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With “Finger Patrol” The Doom Patrol Series Finally Gets Moving

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BY July 9, 2020
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As we noted in our review of the premiere episodes of Doom Patrol, on DC Universe and HBO Max, the series halted the narrative to really focus in on the emotional state of the characters. In the first season of the show, the various misfits of Doom Manor went on adventures here and there, including saving all of existence from a death cult. This season, they’ve focused mostly on where the characters are in their emotional journeys after a huge revelation about their father figure, Timothy Dalton’s Niles Caulder, also known as the Chief. However, this is still a comic book show, and with “Finger Patrol” things are finally speeding up on the second season of Doom Patrol.

There are three main stories in “Finger Patrol” and one has a very classic Doom Patrol bit of absurdity. The other two are heartbreaking in very different ways. This episode marks the halfway point in the season, with four episodes before it and four after. So, this means that the final episodes on season 2 will likely be fast-paced and see our characters reuniting as a team. However, before that happens there are likely to be deep divisions that must first be overcome. Because unlike with Alan Tudyk’s Mr. Nobody (who has yet to show up this year), the big bad is coming from inside the house!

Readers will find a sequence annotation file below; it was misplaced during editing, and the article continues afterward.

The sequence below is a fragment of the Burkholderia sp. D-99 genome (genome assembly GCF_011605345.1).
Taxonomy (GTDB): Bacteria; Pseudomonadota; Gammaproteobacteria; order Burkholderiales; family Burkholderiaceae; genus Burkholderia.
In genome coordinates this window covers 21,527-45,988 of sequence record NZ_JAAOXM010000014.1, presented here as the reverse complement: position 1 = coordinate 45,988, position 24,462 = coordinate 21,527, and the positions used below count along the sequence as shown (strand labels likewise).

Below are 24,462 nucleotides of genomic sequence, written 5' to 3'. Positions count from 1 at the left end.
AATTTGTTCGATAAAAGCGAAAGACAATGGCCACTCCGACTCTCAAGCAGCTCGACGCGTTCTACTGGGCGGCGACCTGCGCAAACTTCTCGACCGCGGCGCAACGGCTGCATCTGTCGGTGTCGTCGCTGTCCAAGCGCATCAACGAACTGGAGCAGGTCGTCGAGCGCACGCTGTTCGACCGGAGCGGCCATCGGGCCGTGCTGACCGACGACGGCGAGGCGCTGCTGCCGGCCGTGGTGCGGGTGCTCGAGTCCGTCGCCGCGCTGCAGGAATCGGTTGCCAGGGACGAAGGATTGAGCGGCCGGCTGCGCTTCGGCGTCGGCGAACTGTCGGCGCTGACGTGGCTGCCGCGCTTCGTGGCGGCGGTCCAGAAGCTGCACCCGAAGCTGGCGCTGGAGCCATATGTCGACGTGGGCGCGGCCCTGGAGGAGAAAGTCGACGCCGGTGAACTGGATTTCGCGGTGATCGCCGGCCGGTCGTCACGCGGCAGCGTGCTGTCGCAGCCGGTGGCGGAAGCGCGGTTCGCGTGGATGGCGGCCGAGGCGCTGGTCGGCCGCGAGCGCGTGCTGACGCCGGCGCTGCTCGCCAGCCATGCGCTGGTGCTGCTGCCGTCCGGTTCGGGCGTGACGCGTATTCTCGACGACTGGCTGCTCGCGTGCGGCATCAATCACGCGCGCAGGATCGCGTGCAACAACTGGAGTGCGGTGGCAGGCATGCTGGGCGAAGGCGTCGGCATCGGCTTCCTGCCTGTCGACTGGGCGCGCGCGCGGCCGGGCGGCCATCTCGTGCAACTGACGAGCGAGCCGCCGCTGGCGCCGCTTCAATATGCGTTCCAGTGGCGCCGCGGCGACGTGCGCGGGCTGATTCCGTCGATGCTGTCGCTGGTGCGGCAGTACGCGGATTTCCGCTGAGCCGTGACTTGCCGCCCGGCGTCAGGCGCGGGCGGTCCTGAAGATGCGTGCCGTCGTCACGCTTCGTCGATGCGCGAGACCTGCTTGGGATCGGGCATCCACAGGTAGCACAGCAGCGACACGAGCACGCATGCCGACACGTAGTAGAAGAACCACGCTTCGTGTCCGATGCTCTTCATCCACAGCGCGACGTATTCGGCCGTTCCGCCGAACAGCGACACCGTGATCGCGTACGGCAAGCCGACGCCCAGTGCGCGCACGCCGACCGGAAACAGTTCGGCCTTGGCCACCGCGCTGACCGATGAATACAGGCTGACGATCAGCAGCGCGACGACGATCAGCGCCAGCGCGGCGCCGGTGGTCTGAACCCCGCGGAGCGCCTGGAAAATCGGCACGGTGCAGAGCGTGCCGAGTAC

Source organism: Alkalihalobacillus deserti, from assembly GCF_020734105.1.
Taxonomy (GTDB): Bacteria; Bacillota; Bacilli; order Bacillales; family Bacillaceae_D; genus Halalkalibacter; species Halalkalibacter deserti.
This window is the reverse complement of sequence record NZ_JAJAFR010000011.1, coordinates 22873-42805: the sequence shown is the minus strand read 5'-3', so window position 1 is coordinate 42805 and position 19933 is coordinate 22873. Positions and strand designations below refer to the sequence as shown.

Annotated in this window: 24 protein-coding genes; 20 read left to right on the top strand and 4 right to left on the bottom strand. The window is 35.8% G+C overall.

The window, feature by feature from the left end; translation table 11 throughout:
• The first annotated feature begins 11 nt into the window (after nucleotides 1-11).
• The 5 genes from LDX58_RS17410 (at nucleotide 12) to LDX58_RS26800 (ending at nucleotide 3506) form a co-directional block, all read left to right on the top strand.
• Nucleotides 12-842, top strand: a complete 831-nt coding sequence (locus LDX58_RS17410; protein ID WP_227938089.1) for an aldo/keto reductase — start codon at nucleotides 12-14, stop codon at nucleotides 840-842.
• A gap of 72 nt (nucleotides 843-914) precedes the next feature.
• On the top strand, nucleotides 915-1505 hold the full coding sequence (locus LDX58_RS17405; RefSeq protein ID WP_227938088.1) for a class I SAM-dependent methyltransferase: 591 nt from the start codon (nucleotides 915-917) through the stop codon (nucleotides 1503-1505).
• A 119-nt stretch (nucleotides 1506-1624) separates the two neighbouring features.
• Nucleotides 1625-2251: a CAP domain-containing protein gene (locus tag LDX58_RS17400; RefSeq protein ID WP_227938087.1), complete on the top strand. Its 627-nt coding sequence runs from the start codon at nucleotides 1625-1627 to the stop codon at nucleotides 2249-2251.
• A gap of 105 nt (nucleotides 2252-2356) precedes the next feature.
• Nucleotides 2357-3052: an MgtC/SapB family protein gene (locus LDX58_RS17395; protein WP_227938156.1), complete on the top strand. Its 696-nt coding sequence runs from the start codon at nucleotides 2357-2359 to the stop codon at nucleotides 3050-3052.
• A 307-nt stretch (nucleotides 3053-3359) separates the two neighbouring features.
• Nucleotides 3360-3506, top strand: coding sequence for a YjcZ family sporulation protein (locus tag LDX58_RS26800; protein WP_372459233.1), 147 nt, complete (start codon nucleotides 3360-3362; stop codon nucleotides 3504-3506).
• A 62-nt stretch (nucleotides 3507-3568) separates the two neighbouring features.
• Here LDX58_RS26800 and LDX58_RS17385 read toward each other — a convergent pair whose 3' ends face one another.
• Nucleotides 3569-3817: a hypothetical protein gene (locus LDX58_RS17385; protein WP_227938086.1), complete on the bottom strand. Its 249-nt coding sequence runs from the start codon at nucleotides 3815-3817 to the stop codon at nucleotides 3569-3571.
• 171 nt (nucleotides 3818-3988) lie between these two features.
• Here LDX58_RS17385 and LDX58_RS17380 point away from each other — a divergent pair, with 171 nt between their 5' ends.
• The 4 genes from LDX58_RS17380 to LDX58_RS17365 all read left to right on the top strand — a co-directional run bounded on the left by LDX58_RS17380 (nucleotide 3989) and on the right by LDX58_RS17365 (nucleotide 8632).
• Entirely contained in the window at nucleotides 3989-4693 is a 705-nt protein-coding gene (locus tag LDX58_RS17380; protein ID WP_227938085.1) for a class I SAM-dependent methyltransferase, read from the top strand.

Doom Patrol spins a lot of plates in the air with “Finger Patrol,” telling more complicated stories about the characters. Also, there is no driving “mission” for the team as of yet. Leaving these characters aimless works with varying degrees of success. Spoilers ahead.

“Finger Patrol” Brings Back Familiar Doom Patrol Antagonists

Finger Patrol Doom Patrol Robotman fucks up some car thieves Image via Warner Bros. Television

Last year, the saga of Larry Trainor was perhaps the series’ most emotional tale. Along with him being a closeted gay man in the 1960s, he couldn’t control the being inside of him (the Negative Spirit). Also, he was pursed by the Bureau of Normalcy, which imprisoned metahumans for being aberrations and indecent. Well, those a-holes are back.

After coming to terms with who he is and reaching an accord with the Negative Spirit, Larry seemed ready to move on. However, he reconnects with his children, now old men. His younger son commits suicide in part because he believed his father was still alive. There Matthews Bomer and Zuk’s Trainor comes face-to-face with his son, Paul, played by John Getz. In “Finger Patrol,” Larry goes to his son’s house to meet the rest of the family. While there, he comes out to his son, bonds with his great-grandson, and finally starts to feel comfortable. Then the other shoe drops.

Paul, who joined the military to honor his “late” father, called the Bureau of Normalcy on Larry and April Bowlby’s Rita Farr. Angry at being abandoned by his father, he wants to have them locked up where they “belong.” Larry releases the Negative Spirit who easily dispatches the agents. Yet, a few get some shots off. Rita, who is trying to learn to control her powers and act (one of those aimless stories that don’t work so well) is able to protect the great-grandson. Yet, Larry’s grandson is shot, it appears fatally. They escape unhurt, but the emotional damage to Larry will be devastating.

Doom Patrol Absurdity and the Meaning of “Finger Patrol”

Finger Patrol Doom Patrol Jovian Wade Vic Stone Cyborg Roni Evers Karen Obiholm Image via Warner Bros. Television